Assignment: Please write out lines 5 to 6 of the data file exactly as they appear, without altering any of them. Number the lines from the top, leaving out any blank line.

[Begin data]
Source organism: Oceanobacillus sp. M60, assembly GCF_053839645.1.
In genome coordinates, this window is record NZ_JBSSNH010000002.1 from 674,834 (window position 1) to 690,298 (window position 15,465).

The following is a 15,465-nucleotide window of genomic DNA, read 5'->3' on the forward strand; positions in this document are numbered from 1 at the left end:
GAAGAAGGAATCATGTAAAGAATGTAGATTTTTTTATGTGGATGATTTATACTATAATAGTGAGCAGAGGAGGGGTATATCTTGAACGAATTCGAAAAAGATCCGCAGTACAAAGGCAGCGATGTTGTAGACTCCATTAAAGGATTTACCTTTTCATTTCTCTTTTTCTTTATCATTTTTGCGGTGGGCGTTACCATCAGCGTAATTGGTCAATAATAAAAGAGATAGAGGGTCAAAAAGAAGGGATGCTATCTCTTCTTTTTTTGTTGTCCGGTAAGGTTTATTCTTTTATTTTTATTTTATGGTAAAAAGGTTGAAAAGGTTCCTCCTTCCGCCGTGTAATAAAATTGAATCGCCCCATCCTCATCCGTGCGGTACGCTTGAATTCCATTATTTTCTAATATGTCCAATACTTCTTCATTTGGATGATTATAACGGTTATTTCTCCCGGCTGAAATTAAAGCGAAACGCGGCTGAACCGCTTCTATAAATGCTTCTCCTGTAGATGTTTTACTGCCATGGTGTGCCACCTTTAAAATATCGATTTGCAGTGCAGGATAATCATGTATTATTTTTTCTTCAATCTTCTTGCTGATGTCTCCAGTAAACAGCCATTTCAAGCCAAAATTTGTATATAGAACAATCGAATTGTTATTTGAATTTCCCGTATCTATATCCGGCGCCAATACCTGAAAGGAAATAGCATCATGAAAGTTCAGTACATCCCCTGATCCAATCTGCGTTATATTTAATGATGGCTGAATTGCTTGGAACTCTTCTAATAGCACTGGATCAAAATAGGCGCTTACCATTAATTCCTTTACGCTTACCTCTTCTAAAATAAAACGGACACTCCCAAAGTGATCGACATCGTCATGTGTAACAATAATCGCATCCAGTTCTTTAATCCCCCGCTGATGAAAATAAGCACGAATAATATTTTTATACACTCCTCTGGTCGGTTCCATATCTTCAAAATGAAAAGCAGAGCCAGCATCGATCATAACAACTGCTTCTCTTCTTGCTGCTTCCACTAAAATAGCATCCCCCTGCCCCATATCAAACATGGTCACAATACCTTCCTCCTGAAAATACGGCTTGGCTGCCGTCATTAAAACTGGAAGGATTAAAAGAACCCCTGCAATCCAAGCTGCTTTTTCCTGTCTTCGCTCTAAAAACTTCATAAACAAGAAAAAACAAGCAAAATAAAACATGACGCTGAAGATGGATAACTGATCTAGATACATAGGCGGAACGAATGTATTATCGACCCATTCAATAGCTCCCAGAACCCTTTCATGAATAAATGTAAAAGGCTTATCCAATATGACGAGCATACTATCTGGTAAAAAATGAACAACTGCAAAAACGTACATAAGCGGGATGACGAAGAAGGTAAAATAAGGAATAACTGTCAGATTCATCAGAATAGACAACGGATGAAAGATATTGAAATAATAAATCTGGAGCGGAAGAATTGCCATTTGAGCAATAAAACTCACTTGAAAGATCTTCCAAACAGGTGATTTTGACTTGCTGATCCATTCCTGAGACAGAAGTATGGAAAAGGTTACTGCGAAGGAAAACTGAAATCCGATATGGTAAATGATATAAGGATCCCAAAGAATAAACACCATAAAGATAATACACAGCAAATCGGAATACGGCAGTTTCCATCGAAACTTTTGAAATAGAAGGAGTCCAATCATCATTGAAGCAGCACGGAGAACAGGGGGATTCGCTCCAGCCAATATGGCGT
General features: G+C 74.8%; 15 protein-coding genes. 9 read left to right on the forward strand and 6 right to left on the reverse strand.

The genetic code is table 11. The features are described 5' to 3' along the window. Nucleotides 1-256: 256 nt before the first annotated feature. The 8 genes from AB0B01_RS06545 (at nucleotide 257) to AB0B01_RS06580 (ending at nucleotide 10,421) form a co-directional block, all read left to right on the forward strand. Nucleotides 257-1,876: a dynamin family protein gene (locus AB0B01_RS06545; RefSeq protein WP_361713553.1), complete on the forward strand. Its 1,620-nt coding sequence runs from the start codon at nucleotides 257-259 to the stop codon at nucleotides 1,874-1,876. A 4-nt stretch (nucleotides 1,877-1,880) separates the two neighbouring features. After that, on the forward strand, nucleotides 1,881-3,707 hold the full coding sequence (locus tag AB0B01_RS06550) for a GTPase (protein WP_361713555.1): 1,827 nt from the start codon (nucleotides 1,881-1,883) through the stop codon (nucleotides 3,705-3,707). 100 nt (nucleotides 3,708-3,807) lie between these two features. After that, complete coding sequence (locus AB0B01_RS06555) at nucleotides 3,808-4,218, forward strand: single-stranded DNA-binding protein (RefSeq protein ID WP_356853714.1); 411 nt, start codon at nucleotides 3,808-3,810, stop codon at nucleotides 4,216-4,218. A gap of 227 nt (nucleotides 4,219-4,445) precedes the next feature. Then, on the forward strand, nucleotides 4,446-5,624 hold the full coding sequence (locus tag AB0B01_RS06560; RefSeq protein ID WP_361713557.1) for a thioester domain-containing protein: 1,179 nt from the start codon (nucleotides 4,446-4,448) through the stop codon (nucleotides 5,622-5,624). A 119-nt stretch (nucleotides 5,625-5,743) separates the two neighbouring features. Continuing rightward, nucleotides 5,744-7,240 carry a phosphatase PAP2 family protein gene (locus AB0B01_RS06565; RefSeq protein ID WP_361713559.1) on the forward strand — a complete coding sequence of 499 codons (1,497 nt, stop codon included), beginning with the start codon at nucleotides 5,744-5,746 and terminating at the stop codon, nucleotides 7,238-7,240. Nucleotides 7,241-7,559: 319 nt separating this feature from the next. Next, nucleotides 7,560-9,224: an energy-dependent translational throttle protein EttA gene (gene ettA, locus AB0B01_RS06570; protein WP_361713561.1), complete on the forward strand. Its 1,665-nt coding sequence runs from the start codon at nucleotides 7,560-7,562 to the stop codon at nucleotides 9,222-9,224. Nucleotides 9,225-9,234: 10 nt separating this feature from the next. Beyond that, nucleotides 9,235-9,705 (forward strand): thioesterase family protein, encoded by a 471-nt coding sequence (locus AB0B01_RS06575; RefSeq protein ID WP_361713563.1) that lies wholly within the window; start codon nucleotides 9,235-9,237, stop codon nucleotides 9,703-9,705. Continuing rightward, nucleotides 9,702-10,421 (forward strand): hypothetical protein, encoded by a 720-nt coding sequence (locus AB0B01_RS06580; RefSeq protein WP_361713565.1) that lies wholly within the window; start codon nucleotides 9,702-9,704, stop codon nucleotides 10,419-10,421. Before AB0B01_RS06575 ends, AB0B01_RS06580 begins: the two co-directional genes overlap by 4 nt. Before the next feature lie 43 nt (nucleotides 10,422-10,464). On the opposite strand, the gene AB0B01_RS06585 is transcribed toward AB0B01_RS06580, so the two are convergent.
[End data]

General features: G+C 74.8%; 15 protein-coding genes. 9 read left to right on the forward strand and 6 right to left on the reverse strand.

The genetic code is table 11. The features are described 5' to 3' along the window. Nucleotides 1-256: 256 nt before the first annotated feature. The 8 genes from AB0B01_RS06545 (at nucleotide 257) to AB0B01_RS06580 (ending at nucleotide 10,421) form a co-directional block, all read left to right on the forward strand. Nucleotides 257-1,876: a dynamin family protein gene (locus AB0B01_RS06545; RefSeq protein WP_361713553.1), complete on the forward strand. Its 1,620-nt coding sequence runs from the start codon at nucleotides 257-259 to the stop codon at nucleotides 1,874-1,876. A 4-nt stretch (nucleotides 1,877-1,880) separates the two neighbouring features. After that, on the forward strand, nucleotides 1,881-3,707 hold the full coding sequence (locus tag AB0B01_RS06550) for a GTPase (protein WP_361713555.1): 1,827 nt from the start codon (nucleotides 1,881-1,883) through the stop codon (nucleotides 3,705-3,707). 100 nt (nucleotides 3,708-3,807) lie between these two features. After that, complete coding sequence (locus AB0B01_RS06555) at nucleotides 3,808-4,218, forward strand: single-stranded DNA-binding protein (RefSeq protein ID WP_356853714.1); 411 nt, start codon at nucleotides 3,808-3,810, stop codon at nucleotides 4,216-4,218. A gap of 227 nt (nucleotides 4,219-4,445) precedes the next feature. Then, on the forward strand, nucleotides 4,446-5,624 hold the full coding sequence (locus tag AB0B01_RS06560; RefSeq protein ID WP_361713557.1) for a thioester domain-containing protein: 1,179 nt from the start codon (nucleotides 4,446-4,448) through the stop codon (nucleotides 5,622-5,624). A 119-nt stretch (nucleotides 5,625-5,743) separates the two neighbouring features. Continuing rightward, nucleotides 5,744-7,240 carry a phosphatase PAP2 family protein gene (locus AB0B01_RS06565; RefSeq protein ID WP_361713559.1) on the forward strand — a complete coding sequence of 499 codons (1,497 nt, stop codon included), beginning with the start codon at nucleotides 5,744-5,746 and terminating at the stop codon, nucleotides 7,238-7,240. Nucleotides 7,241-7,559: 319 nt separating this feature from the next. Next, nucleotides 7,560-9,224: an energy-dependent translational throttle protein EttA gene (gene ettA, locus AB0B01_RS06570; protein WP_361713561.1), complete on the forward strand. Its 1,665-nt coding sequence runs from the start codon at nucleotides 7,560-7,562 to the stop codon at nucleotides 9,222-9,224. Nucleotides 9,225-9,234: 10 nt separating this feature from the next. Beyond that, nucleotides 9,235-9,705 (forward strand): thioesterase family protein, encoded by a 471-nt coding sequence (locus AB0B01_RS06575; RefSeq protein ID WP_361713563.1) that lies wholly within the window; start codon nucleotides 9,235-9,237, stop codon nucleotides 9,703-9,705. Continuing rightward, nucleotides 9,702-10,421 (forward strand): hypothetical protein, encoded by a 720-nt coding sequence (locus AB0B01_RS06580; RefSeq protein WP_361713565.1) that lies wholly within the window; start codon nucleotides 9,702-9,704, stop codon nucleotides 10,419-10,421. Before AB0B01_RS06575 ends, AB0B01_RS06580 begins: the two co-directional genes overlap by 4 nt. Before the next feature lie 43 nt (nucleotides 10,422-10,464). On the opposite strand, the gene AB0B01_RS06585 is transcribed toward AB0B01_RS06580, so the two are convergent.